Muhammad Ali, the world champion boxer and global icon, died on June 3 at the age of 74. Throughout his grand, globe-spanning life, Chicago would play a particularly pivotal part in Ali’s personal transformation from the little boy born as Cassius Marcellus Clay, Jr., on Jan. 17, 1942 in Louisville, Kentucky, to one of Islam’s most popular proselytizers.

Much of Ali’s Chicago experience was lived on the city’s South Side — from the Nation of Islam’s mosques and bakeries and schools to the Hyde Park mansion — but some of his most formidable early Chicago moments occurred on the Near West Side, just a pre-fight’s jog away from neighborhoods like West Garfield Park and North Lawndale and Austin.

Ali first visited Chicago, according to Sun-Times columnist Neil Steinberg, in the late 1950s to compete in Golden Gloves tournaments at the old Chicago Stadium on Madison Street. According to heavyweight boxer Ernie Teller, who witnessed the young Clay compete on Madison, the braggadocio that would later become world-famous was already on full display.

“He ran his mouth a lot,” said Terrell, whom Steinberg quotes from another interview. Before one Golden Gloves fight in 1957, Ali told “every light heavyweight to stand up,” Terrell said, before recalling Ali’s early boldness.

“‘I just want to tell you, you know who’s going to win this thing? It’s gonna be me.’ He just left us standing there looking at each other,” recalled the heavyweight. “That’s the first time I noticed him.”

“I am the greatest,” Ali said after he became famous. “I said that even before I knew I was.”

Muhammad Ali in his own words

“I am America. I am the part you won’t recognise, but get used to me. Black, confident, cocky. My name, not yours. My religion, not yours. My goals, my own. Get used to me.

“We were brought here 400 years ago for a job. Why don’t we get out and build our own nation and quit begging for jobs? We’ll never be free until we own our own land. We’re 40m people and we don’t have two acres that’s truly ours.

“I’m gonna fight for the prestige, not for me, but to uplift my little brothers who are sleeping on concrete floors today in America. Black people who are living on welfare, black people who can’t eat, black people who don’t know no knowledge of themselves, black people who don’t have no future.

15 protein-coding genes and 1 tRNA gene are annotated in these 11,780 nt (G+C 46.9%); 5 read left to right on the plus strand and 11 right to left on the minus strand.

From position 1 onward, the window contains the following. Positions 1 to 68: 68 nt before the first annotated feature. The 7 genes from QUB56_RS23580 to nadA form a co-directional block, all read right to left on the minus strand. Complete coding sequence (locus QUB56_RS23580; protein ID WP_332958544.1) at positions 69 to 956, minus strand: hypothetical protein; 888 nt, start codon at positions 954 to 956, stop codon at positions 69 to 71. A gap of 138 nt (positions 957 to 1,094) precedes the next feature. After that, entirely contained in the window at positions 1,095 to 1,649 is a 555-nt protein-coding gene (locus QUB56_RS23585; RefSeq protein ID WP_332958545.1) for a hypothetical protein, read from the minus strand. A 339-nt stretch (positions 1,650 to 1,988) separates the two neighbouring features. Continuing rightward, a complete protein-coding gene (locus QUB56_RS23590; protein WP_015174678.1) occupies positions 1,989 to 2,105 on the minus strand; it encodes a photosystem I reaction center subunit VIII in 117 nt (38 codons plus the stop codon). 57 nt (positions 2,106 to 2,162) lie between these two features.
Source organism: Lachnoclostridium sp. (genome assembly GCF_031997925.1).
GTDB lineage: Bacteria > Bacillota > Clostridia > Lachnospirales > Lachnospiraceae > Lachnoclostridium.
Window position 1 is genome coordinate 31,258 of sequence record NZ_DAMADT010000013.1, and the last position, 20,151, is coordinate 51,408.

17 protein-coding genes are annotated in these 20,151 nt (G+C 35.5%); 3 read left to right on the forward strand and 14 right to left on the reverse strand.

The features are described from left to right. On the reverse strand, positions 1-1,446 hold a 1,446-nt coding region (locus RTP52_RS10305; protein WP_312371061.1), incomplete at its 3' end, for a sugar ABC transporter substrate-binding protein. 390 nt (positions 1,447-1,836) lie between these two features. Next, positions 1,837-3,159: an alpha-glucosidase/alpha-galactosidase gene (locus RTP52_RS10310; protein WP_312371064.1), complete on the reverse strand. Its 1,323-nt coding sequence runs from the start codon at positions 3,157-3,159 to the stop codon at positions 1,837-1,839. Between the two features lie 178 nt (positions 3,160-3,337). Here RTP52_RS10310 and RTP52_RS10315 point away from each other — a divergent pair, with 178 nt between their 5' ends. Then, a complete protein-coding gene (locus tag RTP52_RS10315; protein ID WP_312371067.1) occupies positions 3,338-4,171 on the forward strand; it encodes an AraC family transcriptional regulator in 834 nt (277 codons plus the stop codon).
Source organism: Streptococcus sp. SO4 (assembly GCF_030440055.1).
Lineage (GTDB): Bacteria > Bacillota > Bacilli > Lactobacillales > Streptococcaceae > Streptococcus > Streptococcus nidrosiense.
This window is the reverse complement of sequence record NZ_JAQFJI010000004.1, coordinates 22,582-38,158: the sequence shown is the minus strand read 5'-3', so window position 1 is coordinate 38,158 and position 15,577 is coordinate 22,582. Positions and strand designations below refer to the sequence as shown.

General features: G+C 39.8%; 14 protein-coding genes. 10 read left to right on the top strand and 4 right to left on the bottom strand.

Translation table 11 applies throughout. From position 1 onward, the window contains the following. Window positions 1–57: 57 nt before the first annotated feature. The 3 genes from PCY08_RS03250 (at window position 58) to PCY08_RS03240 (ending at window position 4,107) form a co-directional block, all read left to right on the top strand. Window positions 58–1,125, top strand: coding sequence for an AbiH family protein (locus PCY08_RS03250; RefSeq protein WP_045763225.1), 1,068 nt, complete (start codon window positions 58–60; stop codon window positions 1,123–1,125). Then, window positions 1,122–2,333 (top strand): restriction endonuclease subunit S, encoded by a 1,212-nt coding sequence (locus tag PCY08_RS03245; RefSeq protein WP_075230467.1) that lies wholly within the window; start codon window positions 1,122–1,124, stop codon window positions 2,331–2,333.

“I know I got it made while the masses of black people are catchin’ hell, but as long as they ain’t free, I ain’t free.”

—    Ali speaking in the wake of the Sept. 11, 2001 terror attacks

“Why should they ask me to put on a uniform and go ten thousand miles from home and drop bombs and bullets on brown people in Vietnam while so-called Negro people in Louisville are treated like dogs and denied simple human rights?

No, I am not going ten thousand miles from home to help murder and burn another poor nation simply to continue the domination of white slave masters of the darker people the world over. This is the day when such evils must come to an end. I have been warned that to take such a stand would put my prestige in jeopardy and could cause me to lose millions of dollars which should accrue to me as the champion.

But I have said it once and I will say it again. The real enemy of my people is right here. I will not disgrace my religion, my people or myself by becoming a tool to enslave those who are fighting for their own justice, freedom and equality…

If I thought the war was going to bring freedom and equality to 22 million of my people they wouldn’t have to draft me, I’d join tomorrow. But I either have to obey the laws of the land or the laws of Allah. I have nothing to lose by standing up for my beliefs. So I’ll go to jail. We’ve been in jail for four hundred years.”

—    Ali speaking in March 1967 about his decision not to enlist in the army to fight the Vietnam War

“I never thought of losing, but now that it’s happened, the only thing is to do it right. That’s my obligation to all the people who believe in me. We all have to take defeats in life.”

—    Ali on his 1973 loss to Ken Norton   

“… I’ll tell you how I’d like to be remembered: as a black man who won the heavyweight title and who was humorous and who treated everyone right. As a man who never looked down on those who looked up to him and who helped as many of his people as he could — financially and also in their fight for freedom, justice and equality. As a man who wouldn’t hurt his people’s dignity by doing anything that would embarrass them. As a man who tried to unite his people through the faith of Islam that he found when he listened to the Honorable Elijah Muhammad. And if all that’s asking too much, then I guess I’d settle for being remembered only as a great boxing champion who became a preacher and a champion of his people. And I wouldn’t even mind if folks forgot how pretty I was.”

— A 33-year-old Ali during a 1975 Playboy magazine interview